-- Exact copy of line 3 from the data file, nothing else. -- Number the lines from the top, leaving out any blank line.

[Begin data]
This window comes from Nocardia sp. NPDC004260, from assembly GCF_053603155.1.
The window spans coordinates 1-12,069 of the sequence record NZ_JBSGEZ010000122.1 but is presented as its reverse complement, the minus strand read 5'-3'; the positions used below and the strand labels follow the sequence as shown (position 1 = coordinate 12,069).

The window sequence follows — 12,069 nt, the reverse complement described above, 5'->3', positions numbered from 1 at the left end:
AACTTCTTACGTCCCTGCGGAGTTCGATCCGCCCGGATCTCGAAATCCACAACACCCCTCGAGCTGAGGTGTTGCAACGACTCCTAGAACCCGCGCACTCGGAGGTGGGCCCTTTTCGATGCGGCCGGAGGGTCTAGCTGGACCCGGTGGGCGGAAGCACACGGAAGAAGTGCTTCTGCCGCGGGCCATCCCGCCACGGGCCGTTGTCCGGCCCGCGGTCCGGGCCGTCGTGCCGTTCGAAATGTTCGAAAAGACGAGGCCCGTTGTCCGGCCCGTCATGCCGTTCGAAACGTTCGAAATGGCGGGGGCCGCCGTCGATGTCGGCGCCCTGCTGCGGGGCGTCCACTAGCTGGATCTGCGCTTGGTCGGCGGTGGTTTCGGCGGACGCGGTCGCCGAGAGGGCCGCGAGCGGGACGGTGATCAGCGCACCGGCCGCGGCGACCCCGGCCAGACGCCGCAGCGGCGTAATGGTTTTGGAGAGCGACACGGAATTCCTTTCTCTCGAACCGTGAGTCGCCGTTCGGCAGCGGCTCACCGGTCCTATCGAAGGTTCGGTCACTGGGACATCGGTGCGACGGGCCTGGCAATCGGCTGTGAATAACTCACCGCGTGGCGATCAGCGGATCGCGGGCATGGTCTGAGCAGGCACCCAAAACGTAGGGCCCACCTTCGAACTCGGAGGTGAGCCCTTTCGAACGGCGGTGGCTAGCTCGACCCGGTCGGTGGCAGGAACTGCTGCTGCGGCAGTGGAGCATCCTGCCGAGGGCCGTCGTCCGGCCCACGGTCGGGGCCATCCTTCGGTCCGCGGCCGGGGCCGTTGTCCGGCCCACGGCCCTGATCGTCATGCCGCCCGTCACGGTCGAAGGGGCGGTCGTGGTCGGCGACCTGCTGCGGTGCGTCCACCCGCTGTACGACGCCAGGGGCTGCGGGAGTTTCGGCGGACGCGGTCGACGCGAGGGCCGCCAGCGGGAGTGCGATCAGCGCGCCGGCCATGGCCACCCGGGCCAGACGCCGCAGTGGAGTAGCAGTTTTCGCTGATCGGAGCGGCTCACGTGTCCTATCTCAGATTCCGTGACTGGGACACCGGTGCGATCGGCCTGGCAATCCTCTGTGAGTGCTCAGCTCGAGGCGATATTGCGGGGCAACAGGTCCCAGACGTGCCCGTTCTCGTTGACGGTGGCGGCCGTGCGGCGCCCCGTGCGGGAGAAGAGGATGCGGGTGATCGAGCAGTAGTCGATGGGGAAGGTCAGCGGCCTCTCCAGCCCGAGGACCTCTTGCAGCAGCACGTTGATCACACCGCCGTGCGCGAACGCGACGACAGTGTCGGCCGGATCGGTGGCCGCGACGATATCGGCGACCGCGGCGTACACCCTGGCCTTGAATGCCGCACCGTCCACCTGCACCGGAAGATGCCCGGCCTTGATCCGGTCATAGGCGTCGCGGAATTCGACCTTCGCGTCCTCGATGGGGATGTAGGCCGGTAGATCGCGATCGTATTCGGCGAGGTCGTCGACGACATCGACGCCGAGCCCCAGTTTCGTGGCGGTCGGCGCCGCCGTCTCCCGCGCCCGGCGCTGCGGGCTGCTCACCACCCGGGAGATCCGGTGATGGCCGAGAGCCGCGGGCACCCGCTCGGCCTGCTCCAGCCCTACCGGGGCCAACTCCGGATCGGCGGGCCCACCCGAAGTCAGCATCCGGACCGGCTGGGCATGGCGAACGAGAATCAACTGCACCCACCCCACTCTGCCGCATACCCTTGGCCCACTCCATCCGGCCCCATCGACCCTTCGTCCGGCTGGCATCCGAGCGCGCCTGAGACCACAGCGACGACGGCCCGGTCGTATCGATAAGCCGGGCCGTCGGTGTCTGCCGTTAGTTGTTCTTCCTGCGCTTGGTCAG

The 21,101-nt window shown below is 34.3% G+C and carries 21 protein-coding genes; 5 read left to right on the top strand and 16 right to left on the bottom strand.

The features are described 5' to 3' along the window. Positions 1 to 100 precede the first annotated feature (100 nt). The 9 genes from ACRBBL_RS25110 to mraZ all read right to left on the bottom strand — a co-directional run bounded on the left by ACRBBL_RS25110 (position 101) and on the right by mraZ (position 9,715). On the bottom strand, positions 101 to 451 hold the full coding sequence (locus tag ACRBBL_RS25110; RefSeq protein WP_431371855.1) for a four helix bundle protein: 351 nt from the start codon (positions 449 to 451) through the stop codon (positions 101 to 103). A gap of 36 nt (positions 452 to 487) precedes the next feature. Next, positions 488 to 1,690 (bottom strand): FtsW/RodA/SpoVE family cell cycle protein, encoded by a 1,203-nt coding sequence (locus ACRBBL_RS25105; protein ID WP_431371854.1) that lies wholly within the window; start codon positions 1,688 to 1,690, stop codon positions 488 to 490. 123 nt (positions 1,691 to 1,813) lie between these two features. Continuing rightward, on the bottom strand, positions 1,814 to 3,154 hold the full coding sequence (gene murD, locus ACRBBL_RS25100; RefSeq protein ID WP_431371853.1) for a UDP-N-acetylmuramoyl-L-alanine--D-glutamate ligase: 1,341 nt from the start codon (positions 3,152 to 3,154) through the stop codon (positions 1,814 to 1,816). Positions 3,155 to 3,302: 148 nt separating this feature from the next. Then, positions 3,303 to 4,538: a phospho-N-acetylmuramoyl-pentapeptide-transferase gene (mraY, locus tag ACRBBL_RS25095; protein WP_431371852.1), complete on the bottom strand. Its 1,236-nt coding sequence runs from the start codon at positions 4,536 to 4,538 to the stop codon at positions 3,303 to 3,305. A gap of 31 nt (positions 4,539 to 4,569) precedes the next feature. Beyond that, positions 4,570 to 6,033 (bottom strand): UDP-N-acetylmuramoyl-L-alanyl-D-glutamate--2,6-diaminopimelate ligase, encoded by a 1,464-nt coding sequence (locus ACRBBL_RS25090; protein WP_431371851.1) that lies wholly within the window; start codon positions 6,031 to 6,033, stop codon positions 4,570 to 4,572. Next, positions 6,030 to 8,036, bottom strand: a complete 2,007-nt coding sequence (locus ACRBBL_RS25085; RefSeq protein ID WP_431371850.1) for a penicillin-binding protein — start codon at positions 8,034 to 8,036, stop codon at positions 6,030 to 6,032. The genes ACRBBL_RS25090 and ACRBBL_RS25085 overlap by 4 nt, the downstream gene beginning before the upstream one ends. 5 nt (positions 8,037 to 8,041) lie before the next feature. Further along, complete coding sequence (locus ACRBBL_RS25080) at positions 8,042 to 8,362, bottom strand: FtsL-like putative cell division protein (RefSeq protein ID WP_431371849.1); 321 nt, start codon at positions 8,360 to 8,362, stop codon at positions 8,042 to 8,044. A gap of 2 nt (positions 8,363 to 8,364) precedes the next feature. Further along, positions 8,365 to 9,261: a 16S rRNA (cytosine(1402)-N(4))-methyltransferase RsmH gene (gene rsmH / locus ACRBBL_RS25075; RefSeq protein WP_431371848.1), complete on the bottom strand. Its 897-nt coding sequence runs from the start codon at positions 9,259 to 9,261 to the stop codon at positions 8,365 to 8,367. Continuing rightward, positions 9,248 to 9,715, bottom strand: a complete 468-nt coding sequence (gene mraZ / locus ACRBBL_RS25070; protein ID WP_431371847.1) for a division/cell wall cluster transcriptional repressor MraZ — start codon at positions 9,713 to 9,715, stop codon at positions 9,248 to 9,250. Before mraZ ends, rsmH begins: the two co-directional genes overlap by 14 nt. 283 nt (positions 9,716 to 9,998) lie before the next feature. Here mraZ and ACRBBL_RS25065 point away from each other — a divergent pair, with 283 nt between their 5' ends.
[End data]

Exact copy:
The window sequence follows — 12,069 nt, the reverse complement described above, 5'->3', positions numbered from 1 at the left end: